Apple's phony win against Samsung

This time around, it's hard not to see Apple's legal fight against Samsung as patent trolling of a kind which serves nobody’s interests – especially the public.

The Conversation

Another battle in the ongoing patent litigation war between Apple and Samsung has just been called with a US jury awarding Apple about $120 million in damages for Samsung’s infringement of two iPhone patents. Samsung was also awarded $160,000 for Apple’s infringement of one of its patents. As with the previous US court decision between Apple and Samsung, these decisions will almost certainly be appealed.

The fact that the jury only awarded Apple about 5.4 per cent of what it asked for in damages illustrated that the estimation of the importance of Apple’s patents to the actual value of a phone is extremely hard to work out.

There have been a number of significant outcomes of this trial however that are almost certain to influence how far Apple in particular wants to push the strategy of using litigation in its fight against both Samsung and Android.

National Interest

In the first trial held in the US in 2012, the jury awarded Apple $930 million in damages for Samsung’s violation of a slew of patents. That trial, however, really was about a US company battling a foreign one. In this latest trial, Samsung brought Google into the frame by bringing in senior staff to argue that they had been working on the disputed technology prior to the patents being awarded. At the very least, this would have re-calibrated the jury into understanding that Apple’s quest was really not just against Samsung, a foreign company, but against Google as well, another highly respected US company.

It would also not have hurt that Samsung’s brand has become, in its own right, much more highly recognised and respected in the US since the first trial.

By not being able to make these trials about the threat to US interests and Apple as a valued US company, Apple’s advantage is severely diminished.

Another weakness in Apple’s case once Google became involved was making the simple argument that Apple innovated and Samsung copied. By making sure that the jury understood that the technology being discussed was Android, which was created by Google, this argument went away. While it was possible to portray Samsung as largely lacking the ability to innovate, it would be much harder to level the same argument against Google, a company strongly associated with innovation.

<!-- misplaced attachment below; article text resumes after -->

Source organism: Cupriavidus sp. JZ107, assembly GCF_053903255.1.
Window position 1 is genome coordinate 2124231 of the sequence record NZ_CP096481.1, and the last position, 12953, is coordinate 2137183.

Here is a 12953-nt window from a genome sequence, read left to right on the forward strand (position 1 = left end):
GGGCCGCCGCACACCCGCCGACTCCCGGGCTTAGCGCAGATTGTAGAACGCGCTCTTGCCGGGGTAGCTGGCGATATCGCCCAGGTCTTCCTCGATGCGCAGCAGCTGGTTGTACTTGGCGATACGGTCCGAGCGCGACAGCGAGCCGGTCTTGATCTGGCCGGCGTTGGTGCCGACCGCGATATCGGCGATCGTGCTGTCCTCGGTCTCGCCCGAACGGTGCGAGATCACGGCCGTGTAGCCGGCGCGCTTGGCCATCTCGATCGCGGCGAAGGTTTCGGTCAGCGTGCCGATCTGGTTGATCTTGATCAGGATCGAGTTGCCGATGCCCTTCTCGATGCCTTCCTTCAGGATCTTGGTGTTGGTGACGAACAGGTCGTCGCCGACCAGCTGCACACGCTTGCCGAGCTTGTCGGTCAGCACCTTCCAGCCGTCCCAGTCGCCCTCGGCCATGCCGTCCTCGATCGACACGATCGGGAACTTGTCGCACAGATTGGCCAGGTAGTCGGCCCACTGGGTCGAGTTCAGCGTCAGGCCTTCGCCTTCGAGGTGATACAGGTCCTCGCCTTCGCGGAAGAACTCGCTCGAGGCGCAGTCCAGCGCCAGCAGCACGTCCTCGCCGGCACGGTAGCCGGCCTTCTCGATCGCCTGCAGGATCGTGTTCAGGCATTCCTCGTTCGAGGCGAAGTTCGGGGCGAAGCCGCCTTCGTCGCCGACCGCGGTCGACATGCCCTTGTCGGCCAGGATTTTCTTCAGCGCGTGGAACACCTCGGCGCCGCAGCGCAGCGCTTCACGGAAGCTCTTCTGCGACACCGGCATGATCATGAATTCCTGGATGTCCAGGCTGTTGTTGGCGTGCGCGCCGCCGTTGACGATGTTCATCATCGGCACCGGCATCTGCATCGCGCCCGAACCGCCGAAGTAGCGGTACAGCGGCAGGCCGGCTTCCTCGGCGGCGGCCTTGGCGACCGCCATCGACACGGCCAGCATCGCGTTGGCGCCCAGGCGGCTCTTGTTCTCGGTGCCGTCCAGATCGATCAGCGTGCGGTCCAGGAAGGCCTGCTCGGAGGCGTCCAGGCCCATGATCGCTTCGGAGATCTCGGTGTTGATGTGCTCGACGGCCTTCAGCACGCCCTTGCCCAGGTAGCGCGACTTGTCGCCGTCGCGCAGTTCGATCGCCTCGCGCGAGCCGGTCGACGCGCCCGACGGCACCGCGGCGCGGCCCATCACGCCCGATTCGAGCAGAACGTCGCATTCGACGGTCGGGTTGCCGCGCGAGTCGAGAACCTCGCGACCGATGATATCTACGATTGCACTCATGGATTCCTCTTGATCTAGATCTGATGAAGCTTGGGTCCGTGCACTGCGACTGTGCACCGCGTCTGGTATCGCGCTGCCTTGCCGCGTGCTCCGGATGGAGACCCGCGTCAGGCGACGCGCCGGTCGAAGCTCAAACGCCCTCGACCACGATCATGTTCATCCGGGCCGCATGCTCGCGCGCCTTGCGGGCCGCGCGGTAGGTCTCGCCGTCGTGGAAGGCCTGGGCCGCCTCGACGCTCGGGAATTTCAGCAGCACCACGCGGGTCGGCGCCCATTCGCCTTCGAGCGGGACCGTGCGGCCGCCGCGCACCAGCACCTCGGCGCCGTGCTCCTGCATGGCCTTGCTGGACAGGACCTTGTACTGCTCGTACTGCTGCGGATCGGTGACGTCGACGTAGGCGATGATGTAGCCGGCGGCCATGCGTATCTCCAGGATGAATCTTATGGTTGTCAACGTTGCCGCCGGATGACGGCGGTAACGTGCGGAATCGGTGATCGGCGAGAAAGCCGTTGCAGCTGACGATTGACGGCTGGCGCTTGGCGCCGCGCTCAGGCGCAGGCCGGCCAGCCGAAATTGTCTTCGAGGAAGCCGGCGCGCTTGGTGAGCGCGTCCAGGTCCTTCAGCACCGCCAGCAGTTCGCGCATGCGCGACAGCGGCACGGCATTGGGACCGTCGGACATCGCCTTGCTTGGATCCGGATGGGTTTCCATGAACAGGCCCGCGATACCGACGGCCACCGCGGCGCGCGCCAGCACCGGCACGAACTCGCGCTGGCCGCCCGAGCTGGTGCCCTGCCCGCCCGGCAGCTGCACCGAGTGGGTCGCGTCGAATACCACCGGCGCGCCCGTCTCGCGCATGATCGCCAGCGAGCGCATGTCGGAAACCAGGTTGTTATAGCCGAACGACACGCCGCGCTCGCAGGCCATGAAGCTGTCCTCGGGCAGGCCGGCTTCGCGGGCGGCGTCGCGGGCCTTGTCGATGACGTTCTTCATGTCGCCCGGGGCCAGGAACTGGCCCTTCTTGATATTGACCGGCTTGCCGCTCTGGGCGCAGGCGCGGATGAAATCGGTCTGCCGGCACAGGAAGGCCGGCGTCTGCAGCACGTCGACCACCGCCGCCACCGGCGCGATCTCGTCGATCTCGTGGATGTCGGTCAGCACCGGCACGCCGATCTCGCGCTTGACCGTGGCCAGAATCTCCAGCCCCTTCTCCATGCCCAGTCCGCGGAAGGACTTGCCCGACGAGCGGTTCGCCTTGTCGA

No slowdown for Android

In the first trial, Judge Koh refused Apple’s request to ban the import of Samsung phones into the US. It is extremely unlikely that an import ban will be imposed as a result of this latest trial. Again, this has undermined the value of this type of litigation to Apple. It has done nothing to slow the growth of Android or Samsung, both of which have increased market share in the US since the trial.

It becomes a very much harder argument for Apple to make that Samsung and Android are profiting off its innovation when Android is the leading platform in the US.

The legal tortoise vs the manufacturing hare

The other problem for Apple is that it can’t litigate quickly enough to match the rapid turnover in Android phone models. The patents don’t cover significant components of the functionality of the Android operating system and so are relatively easy to circumvent, either in existing models but especially so in new ones. In the time that the latest round of litigation has taken place, Samsung has already moved on with the release of the Galaxy S5.

Apple’s no-win position

Continued litigation for Apple is a no-win prospect. Financially, it makes little sense as it is spending almost as much as it is making in these cases. But worse, it is losing on the 'hearts and minds' front with the US and rest of the world public. Apple is firmly seen as the aggressor even if they have just cause in the strict legal sense. It is hard not to see this as patent trolling of a kind which serves nobody’s interests, especially the public.

These cases become very quickly a matter of perception. For Apple to succeed, it needed to portray a risk to national interests and to maintain its image as a leading innovator facing a foreign entity that succeeds by copying. The reality however is that Apple is struggling to maintain its image as innovator and as Google steps up to the fight, the national interest argument becomes moot.

The Conversation

David Glance does not work for, consult to, own shares in or receive funding from any company or organisation that would benefit from this article, and has no relevant affiliations.

This article was originally published on The Conversation. Read the original article.

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